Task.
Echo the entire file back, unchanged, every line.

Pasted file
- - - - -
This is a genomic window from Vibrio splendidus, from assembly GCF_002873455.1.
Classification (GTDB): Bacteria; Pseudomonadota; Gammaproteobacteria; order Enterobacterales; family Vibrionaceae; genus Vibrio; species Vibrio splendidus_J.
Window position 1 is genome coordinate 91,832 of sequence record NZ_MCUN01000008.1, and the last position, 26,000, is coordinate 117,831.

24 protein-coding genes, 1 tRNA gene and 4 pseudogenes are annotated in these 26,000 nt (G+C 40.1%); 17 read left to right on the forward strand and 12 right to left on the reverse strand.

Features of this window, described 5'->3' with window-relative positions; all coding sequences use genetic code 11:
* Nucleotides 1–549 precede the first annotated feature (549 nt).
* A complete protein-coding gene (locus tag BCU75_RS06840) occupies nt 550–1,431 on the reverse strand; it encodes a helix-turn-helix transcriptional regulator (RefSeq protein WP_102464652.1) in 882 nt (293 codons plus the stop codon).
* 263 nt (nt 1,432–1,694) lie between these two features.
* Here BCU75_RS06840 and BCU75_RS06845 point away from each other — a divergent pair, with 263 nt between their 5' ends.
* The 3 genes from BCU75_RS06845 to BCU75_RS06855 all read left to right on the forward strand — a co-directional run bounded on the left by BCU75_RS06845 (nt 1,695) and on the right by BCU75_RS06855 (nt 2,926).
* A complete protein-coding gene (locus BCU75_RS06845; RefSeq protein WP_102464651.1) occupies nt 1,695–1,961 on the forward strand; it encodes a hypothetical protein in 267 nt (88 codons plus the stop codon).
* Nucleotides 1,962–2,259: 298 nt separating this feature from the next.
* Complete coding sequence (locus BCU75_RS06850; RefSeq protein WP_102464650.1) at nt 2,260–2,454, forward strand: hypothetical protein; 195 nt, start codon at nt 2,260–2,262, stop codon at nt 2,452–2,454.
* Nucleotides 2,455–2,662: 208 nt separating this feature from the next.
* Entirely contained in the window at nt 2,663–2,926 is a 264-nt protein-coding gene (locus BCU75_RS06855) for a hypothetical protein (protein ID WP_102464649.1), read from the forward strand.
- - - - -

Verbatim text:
This is a genomic window from Vibrio splendidus, from assembly GCF_002873455.1.
Classification (GTDB): Bacteria; Pseudomonadota; Gammaproteobacteria; order Enterobacterales; family Vibrionaceae; genus Vibrio; species Vibrio splendidus_J.
Window position 1 is genome coordinate 91,832 of sequence record NZ_MCUN01000008.1, and the last position, 26,000, is coordinate 117,831.

24 protein-coding genes, 1 tRNA gene and 4 pseudogenes are annotated in these 26,000 nt (G+C 40.1%); 17 read left to right on the forward strand and 12 right to left on the reverse strand.

Features of this window, described 5'->3' with window-relative positions; all coding sequences use genetic code 11:
* Nucleotides 1–549 precede the first annotated feature (549 nt).
* A complete protein-coding gene (locus tag BCU75_RS06840) occupies nt 550–1,431 on the reverse strand; it encodes a helix-turn-helix transcriptional regulator (RefSeq protein WP_102464652.1) in 882 nt (293 codons plus the stop codon).
* 263 nt (nt 1,432–1,694) lie between these two features.
* Here BCU75_RS06840 and BCU75_RS06845 point away from each other — a divergent pair, with 263 nt between their 5' ends.
* The 3 genes from BCU75_RS06845 to BCU75_RS06855 all read left to right on the forward strand — a co-directional run bounded on the left by BCU75_RS06845 (nt 1,695) and on the right by BCU75_RS06855 (nt 2,926).
* A complete protein-coding gene (locus BCU75_RS06845; RefSeq protein WP_102464651.1) occupies nt 1,695–1,961 on the forward strand; it encodes a hypothetical protein in 267 nt (88 codons plus the stop codon).
* Nucleotides 1,962–2,259: 298 nt separating this feature from the next.
* Complete coding sequence (locus BCU75_RS06850; RefSeq protein WP_102464650.1) at nt 2,260–2,454, forward strand: hypothetical protein; 195 nt, start codon at nt 2,260–2,262, stop codon at nt 2,452–2,454.
* Nucleotides 2,455–2,662: 208 nt separating this feature from the next.
* Entirely contained in the window at nt 2,663–2,926 is a 264-nt protein-coding gene (locus BCU75_RS06855) for a hypothetical protein (protein ID WP_102464649.1), read from the forward strand.